Today is one of those key times in which the way we act will not only help shape the outcome of the current coronavirus pandemic at some level, but also to a much greater extent shape how our spouses, children, and neighbors see us in the future. As a husband and father who also publishes a newsletter about Christianity, masculinity, and the modern world, I particularly think about the way to act from that perspective. But most of these thoughts apply to everyone. Our credibility and trustworthiness in the future will be shaped by how we behave now.
What makes this particularly challenging is that we find ourselves in a time of great uncertainty when we don’t always know who to trust or what to believe or what we should do – or even what we can do. Events are unfolding at a very rapid pace that is difficult to keep up with. While the virus has directly affected relatively few people so far, millions of people are suddenly facing real financial risks. Some people, such as restaurant employees and small business owners, are already facing dire financial prospects.
I don’t like to give advice, and that goes double in these circumstances. But I do know we all need to find ways to lead. This doesn’t need to be “heroic” but does need to be about the way we are caring in everyday life for our family and neighbors.
Everyone’s circumstances, personal skills, and inclinations are different, so there’s no one-size-fits-all. Part of leading is to accept that you are responsible for figuring it out in your unique situation. But I want to share two things I’m doing as a Christian husband and father. These are rooted in existing life practices inspired by a pastor of mine who profoundly shaped how I live as a Christian.
The first thing I’m doing is making sure our family is intentionally and corporately putting our trust in God. This sounds like a platitude but it is not.
For a long time when I experienced bad times I was hesitant to publicly express much confidence in God, particularly around non-Christians. Because I wasn’t sure he would come through in the way I hoped, I was afraid this might end up making him look bad to others. I almost felt I had to protect God against harm to his reputation.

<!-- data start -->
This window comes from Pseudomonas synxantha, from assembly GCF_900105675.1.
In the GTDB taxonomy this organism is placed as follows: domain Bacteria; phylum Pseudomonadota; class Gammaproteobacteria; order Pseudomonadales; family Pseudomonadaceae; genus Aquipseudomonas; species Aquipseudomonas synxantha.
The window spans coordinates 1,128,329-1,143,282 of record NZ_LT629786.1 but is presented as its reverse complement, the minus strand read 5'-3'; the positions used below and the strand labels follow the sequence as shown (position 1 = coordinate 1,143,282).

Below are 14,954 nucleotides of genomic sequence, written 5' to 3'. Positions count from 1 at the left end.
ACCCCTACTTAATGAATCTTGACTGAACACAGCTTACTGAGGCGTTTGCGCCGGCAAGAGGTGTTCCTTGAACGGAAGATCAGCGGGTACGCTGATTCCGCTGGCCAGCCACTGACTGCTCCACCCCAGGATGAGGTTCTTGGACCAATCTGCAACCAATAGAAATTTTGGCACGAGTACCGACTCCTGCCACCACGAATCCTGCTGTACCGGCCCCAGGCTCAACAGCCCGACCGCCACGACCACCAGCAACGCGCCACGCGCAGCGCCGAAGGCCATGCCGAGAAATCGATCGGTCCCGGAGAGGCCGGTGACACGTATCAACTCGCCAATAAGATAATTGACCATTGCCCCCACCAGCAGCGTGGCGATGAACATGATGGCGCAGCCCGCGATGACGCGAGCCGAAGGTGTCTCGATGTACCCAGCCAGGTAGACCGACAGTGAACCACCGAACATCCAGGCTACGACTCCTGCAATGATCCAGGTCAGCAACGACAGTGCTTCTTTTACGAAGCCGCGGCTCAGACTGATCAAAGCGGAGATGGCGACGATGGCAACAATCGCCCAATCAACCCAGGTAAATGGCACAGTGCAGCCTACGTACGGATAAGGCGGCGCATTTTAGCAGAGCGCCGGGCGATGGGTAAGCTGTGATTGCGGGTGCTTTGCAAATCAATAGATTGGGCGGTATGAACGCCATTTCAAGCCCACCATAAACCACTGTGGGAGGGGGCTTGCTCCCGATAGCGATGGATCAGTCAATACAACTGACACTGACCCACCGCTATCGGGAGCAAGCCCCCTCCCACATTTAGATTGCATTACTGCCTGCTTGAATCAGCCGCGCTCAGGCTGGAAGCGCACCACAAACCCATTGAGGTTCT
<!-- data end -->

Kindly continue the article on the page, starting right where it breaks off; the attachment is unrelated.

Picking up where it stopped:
What this reveals of course is that my own faith was weak. Something my pastor used to do in these situations was to gather his wife and six children together and pray to God and trust in him corporately for difficult situations they were facing. For example, one time the transmission in their van went out. It was going to cost several thousand dollars to fix and represented a major financial burden to them. He gathered his family together and repeated the prayer of King Jehoshaphat from 2 Chronicles 20. In that story, an army of Moabites and others was invading Judah – an army so big there was no hope of defeating them. Jehoshaphat gathered all of Judah together, including the women and children, and prayed to God, reminding him of his promises to them. He led his people as king by praying before them, “We are powerless before this great multitude who are coming against us; nor do we know what to do, but our eyes are on you.” God provided a great victory for Judah without them even having to fight. Similarly, my pastor lifted his family’s van repair need before God, who provided a means for them to get it fixed.
I have adopted this approach as a pattern, even though my son is still too young to really appreciate what is going on. When we face difficult circumstances as a family, whether that be a health issue with our son or financial challenges, we come together and corporately bring them to God and place our trust in him. While there’s no guarantee of what will happen, he will be faithful to us in whatever the future brings. Just as trying times are our opportunity to demonstrate our leadership to others, they are a time for God to demonstrate his faithfulness to us. Let’s be sure we are once again first putting our trust in him. Because, friends, God is faithful. Those who put their trust in him will never be put to shame (Ps. 25 and Rom. 10:11).
The second thing I’m doing is making sure our family is in submission to the governing authorities (see Rom. 13:1–7). Let’s be honest, this is an age in which the authorities of this world are often not worthy of our trust. But God has called us to submission to authority even and perhaps especially when that authority is not particularly worthy of our trust or when we are in disagreement (see 1 Peter 2:11–3:7). I want my wife and son to respect my leadership, so I need to be sure to submit to the authorities over me, who also have a sort of fatherly assignment from God. Of course my family is praying for them too, as we are also commanded to do (1 Tim 2:1–2).
Those are two of the things I am personally doing right now. I would encourage you to think about how you can lead and conduct yourself as a Christian and a citizen in this time. Trust in institutions has been declining steadily in recent years. I’m not so naïve to suggest that the coronavirus will finally bring a reckoning for failed leaders and institutions. But we can take this opportunity to be part of the rebuilding of societal trust by walking in a manner worthy of our calling, leading well, being faithful in what’s in front of us, and earning the trust of others for the future. And in this time of uncertainty, let’s rely on God for our future. Because, as he said to King Jehoshaphat through his prophet Jahaziel, “Do not fear or be dismayed because of this great multitude, for the battle is not yours but God’s.”